Respectful silence: Visiting D.C. war memorials with kids

by Jill Berry on June 10, 2010

The World War II Memorial in Washington, D.C. is suitable for kids of all ages.

On my first visit to D.C., I recall chatting loudly to a college friend while speed walking through the Vietnam Veterans Memorial. I was on a mission to see everything on the National Mall in one day. I soon realized that the other visitors at the wall were silent. As I slowed down my fast pace, I started reading the names on wall for the first time. I was not prepared for how profound the experience of visiting the wall would be…and how silent.

When I became a mom, I knew I had to wait until my children were older to take them to the Vietnam Veterans Memorial and the other war memorials in D.C. No one wants to hear a baby crying when they are remembering their loved one, do they? I wanted my children to be respectful visitors, not disruptive ones.

So when is the right age for a child to visit a war memorial? Which war memorials in D.C. can you take a child of any age to, and which are more appropriate for tweens and teens? When planning your visit, it’s important to consider a variety of factors, including the age, temperament, and maturity of the child, and the physical layout of the attraction.

D.C. War Memorials for All Children

The World War II Memorial: The World War II Memorial is located in the shadow of the Lincoln Memorial. It features massive pillars, a large fountain, and a remembrance wall. More than two-thirds of the World War II Memorial consists of grass, plants, and water. This sprawling area is suitable for children of all ages to walk, run, and even skip while visiting with their parents.

A child can speak in an “outdoor voice” at the World War II Memorial without disturbing other visitors due to the size of the open areas. The memorial is so vast that a person could pay their respects to a loved one without being distracted by kids. My toddler son found the large open walkways to be a welcome break from the confines of the stroller.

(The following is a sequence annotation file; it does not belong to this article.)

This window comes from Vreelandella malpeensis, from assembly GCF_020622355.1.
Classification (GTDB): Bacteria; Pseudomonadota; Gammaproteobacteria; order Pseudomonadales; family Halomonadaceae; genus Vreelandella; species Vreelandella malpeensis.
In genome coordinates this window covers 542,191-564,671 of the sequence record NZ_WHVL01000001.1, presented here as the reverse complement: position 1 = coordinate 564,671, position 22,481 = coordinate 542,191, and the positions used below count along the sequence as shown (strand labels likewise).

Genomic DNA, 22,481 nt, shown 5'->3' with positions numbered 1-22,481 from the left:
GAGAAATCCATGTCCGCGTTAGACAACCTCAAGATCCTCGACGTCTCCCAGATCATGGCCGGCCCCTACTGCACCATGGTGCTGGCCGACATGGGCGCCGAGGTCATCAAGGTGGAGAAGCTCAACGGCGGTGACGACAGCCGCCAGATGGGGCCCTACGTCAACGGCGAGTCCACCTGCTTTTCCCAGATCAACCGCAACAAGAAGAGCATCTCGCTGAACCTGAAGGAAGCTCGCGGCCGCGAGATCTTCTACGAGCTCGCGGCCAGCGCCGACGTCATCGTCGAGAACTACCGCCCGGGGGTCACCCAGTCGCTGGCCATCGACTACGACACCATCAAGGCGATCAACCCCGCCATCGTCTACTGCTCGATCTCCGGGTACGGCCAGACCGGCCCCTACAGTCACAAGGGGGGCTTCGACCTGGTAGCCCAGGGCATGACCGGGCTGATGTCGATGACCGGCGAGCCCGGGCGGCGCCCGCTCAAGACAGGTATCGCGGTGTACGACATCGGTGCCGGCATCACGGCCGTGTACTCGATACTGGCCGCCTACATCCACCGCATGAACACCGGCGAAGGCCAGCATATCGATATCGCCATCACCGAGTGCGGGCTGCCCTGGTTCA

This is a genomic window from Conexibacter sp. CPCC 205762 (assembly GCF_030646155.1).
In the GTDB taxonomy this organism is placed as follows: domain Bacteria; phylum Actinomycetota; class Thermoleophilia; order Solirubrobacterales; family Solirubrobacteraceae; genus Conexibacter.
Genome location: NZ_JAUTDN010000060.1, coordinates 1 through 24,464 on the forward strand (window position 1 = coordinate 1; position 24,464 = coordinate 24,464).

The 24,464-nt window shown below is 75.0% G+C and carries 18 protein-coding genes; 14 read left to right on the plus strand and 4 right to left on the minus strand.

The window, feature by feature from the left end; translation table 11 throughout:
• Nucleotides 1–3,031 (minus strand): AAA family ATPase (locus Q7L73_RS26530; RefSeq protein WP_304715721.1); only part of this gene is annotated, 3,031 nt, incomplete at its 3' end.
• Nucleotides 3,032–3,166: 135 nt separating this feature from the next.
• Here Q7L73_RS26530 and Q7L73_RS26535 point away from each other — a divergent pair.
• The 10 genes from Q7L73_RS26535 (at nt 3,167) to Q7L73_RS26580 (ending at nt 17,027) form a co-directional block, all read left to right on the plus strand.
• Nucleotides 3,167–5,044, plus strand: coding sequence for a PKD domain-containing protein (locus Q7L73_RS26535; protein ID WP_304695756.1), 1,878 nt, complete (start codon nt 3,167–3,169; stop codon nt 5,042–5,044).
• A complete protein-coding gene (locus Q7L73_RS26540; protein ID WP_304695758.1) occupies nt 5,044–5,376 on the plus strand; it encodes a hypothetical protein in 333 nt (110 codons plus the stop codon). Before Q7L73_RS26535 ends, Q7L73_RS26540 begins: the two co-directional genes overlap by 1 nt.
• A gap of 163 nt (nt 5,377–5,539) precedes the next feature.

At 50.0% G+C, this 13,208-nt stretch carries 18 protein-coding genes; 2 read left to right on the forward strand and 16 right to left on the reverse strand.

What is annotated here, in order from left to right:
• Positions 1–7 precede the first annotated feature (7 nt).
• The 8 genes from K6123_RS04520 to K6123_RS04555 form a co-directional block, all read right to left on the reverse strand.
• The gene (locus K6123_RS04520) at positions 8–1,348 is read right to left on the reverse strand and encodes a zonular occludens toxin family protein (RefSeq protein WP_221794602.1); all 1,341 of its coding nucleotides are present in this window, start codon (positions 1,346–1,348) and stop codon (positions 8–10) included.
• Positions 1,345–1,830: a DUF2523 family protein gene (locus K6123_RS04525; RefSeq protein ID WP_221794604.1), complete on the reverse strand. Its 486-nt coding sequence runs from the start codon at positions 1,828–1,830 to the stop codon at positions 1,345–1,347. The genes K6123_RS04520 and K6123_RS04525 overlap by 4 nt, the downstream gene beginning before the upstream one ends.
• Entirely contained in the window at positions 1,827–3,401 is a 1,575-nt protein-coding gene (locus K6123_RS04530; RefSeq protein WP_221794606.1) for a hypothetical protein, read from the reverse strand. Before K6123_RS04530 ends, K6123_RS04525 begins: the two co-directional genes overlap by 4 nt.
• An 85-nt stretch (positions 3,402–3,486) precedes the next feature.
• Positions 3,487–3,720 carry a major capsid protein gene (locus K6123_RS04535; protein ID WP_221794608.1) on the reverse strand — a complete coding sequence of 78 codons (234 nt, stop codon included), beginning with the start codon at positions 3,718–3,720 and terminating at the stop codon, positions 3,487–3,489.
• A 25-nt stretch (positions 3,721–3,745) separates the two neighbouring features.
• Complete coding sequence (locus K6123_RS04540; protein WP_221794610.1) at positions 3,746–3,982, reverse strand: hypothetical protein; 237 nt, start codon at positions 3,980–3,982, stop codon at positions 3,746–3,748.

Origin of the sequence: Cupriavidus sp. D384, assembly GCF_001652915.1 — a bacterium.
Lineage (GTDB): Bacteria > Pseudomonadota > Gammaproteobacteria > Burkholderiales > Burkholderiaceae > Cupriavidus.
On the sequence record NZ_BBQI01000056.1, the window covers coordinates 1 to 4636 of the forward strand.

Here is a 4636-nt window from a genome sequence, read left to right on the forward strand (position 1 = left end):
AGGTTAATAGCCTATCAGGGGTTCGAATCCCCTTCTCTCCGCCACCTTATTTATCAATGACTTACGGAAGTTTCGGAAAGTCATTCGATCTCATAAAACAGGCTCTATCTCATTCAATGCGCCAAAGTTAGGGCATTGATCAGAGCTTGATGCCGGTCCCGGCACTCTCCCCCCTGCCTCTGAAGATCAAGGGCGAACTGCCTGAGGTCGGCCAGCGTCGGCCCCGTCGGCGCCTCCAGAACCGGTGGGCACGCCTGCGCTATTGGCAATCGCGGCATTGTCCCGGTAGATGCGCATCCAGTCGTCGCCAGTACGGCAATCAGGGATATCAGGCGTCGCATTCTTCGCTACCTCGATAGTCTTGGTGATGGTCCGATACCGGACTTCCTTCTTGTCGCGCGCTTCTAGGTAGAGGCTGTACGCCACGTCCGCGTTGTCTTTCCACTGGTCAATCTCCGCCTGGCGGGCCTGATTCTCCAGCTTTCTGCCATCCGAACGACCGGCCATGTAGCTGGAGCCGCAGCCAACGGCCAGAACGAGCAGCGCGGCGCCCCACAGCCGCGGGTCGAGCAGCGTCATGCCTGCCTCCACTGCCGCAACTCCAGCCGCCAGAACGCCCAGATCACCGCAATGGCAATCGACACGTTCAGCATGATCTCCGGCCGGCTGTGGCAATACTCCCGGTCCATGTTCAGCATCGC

There are 56 pillars representing the states, D.C., and territories that participated in World War II. The pillars form an oval-shaped barrier around a large fountain. My elementary school children asked a few questions about World War II before running to find the stone pillar honoring service people from Maryland. The WWI Memorial honors the 16 million Americans who served at home and abroad, including over 400,000 who died.

The Korean War Veterans Memorial: The Korean War Veterans Memorial is another memorial with a huge footprint. Plenty of room for kids to move around except during the summer tourist season. This memorial would be appropriate for children of all ages as the walkways are wide. As with the World War II Memorial, this memorial is large enough that a visitor could find a quiet spot to remember a loved one.

The Korean War Veterans Memorial, located southeast of the Lincoln Memorial on Independence Avenue, shows the march of 19 soldiers towards an American flag. The 19 statues are arranged in a “pie slice” that fits in to a “pie-shaped” paved plaza with a Pool of Remembrance in the middle. The Korean Veterans Memorial was dedicated in 1995 to the 1.5 million American men and women who served in the Korean War.

My children were intrigued by the detailing on the statues of the soldiers at the memorial. One of the soldiers holds a large walkie talkie, while another carries a rifle.

D.C. War Memorials for Tweens and Teens

Vietnam Veterans Memorial: On a visit to the Vietnam Veterans Memorial, I explained to my children that people see this memorial as a cemetery or a church. I pointed out a person touching a name on the wall, another person leaving flowers with a message, and yet another person doing a pencil rubbing of a loved one’s name. I told my tween and teen to use their indoor voices.

There is a narrow pathway beside the Vietnam Veterans Memorial, or The Wall, as it is also known, where visitors walk, read the names, make a pencil rubbing of a particular name, or spend a moment of silence. Once you are walking down the path, you must follow those in front of you to exit the area. It would be difficult to push a stroller with a fussy toddler away from the wall due to the lack of space.

The Vietnam Veterans Memorial Wall, designed by Maya Lin, is made up of two black granite walls almost 250 feet long. The two walls are sunk into the ground with one pointing towards the Washington Monument and the other the Lincoln Memorial. Each wall has 72 panels, and all but two panels list names of those who died in the war.

As you plan your visit to D.C. with kids, you will want to find a hotel near the National Mall. For a kid-friendly hotel, take a look at the Residence Inn Washington D.C. Capitol. For a hotel with a pool, try the L’Enfant Plaza Hotel. Want free internet access in rooms? The Holiday Inn Washington-Capital would be a good choice.

–Jill Berry of Musings from Me

[Photo Credit: Flickr/Jeff Kubina]

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